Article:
A patient is a patient is a patient, right? Perhaps in the physical sense, but not so in the mental sense. Believe it or not, the generation your patient hails from has a lot to do with how that patient interacts with you and understands treatment protocol.
The Silent Generation: 1900-1942
These patients are not ones to talk—publicly or privately—about personal topics. They are not typically Internet savvy and will rely completely on you for guidance, so stay engaged on a face-to-face basis. Mentioning anything computer-related, such as EMR or email, will likely fall on deaf ears. You may need to involve family members to monitor these seniors between visits because they’ll keep a “stiff upper lip” and not want to burden others if they feel unwell.
Baby Boomers: 1942-1964
Boomers actively engage in taking care of their health via traditional and alternative methods. These patients came of age in the 1960s, a time of great social, economic and political upheaval, and as a result are open to the latest technology, protocol and treatment options. It’s not unusual for Boomers to prefer a mix of Western and Eastern medicine. They’re used to questioning authority so expect them to push back. It’s nothing personal.
Generation X: 1965-1984
Yuppies came from this generation: they’re independent and seek a work-life balance. Gen X patients actively involve themselves with EMR and online communications. They are the most likely of the generational groups to ask for multiple opinions until they find the what they feel is the ideal provider and course of treatment. Patients from this era are methodical and self sufficient; they are results oriented and will probably prove to be the most interactive patients on your roster. They want to know the what, why, when and how.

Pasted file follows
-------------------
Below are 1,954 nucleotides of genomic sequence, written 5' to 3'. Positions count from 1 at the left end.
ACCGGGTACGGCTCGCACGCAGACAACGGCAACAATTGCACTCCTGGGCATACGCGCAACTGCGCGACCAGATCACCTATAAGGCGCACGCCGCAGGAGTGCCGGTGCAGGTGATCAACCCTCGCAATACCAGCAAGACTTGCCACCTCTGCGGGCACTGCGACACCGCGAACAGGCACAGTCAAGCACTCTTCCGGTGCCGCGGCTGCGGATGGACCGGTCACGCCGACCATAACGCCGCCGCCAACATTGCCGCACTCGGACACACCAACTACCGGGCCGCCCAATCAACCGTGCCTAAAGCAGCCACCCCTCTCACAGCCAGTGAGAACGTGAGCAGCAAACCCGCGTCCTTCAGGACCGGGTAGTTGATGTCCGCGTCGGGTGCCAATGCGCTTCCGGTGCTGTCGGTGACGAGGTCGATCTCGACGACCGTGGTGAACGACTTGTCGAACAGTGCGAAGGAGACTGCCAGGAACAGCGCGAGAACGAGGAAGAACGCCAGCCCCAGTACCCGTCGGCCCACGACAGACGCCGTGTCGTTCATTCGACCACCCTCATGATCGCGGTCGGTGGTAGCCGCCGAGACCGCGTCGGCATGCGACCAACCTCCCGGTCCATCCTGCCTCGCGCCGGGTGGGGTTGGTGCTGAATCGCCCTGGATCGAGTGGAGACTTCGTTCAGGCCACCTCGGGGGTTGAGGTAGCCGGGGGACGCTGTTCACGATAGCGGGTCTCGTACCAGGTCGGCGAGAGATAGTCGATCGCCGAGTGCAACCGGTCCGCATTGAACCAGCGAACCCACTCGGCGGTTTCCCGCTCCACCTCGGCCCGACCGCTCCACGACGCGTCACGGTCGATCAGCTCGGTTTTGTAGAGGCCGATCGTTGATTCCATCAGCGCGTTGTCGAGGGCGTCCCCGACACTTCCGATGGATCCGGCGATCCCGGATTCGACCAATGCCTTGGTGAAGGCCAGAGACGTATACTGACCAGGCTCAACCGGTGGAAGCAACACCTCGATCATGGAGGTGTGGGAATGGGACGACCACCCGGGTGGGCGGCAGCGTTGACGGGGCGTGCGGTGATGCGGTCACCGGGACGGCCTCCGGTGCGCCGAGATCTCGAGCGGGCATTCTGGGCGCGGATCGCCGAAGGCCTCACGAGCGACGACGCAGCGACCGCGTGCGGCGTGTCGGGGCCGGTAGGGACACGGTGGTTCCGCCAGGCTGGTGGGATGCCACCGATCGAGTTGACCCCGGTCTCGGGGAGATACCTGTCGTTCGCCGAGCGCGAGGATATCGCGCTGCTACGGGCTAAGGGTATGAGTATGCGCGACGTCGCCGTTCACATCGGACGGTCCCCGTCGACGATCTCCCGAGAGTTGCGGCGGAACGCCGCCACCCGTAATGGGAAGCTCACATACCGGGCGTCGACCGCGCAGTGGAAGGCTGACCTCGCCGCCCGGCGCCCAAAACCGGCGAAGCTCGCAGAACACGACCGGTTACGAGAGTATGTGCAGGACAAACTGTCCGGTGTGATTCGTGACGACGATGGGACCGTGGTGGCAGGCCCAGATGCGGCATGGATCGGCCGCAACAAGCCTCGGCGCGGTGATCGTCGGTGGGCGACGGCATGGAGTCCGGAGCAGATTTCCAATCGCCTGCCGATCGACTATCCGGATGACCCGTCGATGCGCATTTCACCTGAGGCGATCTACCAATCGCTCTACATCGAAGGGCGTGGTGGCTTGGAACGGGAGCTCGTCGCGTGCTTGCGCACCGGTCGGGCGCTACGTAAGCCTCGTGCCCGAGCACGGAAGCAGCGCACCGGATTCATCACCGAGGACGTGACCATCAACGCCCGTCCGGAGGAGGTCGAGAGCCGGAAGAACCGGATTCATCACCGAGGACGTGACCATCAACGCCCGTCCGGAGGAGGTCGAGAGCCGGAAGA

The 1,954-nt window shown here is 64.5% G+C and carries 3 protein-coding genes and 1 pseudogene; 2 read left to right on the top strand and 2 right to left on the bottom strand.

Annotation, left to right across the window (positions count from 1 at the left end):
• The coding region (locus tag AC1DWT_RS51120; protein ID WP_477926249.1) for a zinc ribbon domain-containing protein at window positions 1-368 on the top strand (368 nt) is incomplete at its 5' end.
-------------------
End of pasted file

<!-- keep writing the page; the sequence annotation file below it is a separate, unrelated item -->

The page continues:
Millennials are technologically savvy and are the most physically distant from traditional provider-patient/face-to-face interactions. They want as much information as possible in the least amount of time, preferably without having to actually visit a provider’s office. Technology rules their lives and they expect 24/7 access to services and information. Online medical records and health reports are a perfect pairing for this generation. Try to keep consults short and offer to communicate via email or text.
While there are always exceptions to every rule – former President Jimmy Carter at 92 years young still Tweets and actively engages in philanthropic and charitable projects-these tips should guide providers through the maze of communication-both verbal and tech-based-with their patients to assure they all receive the best medical care possible.
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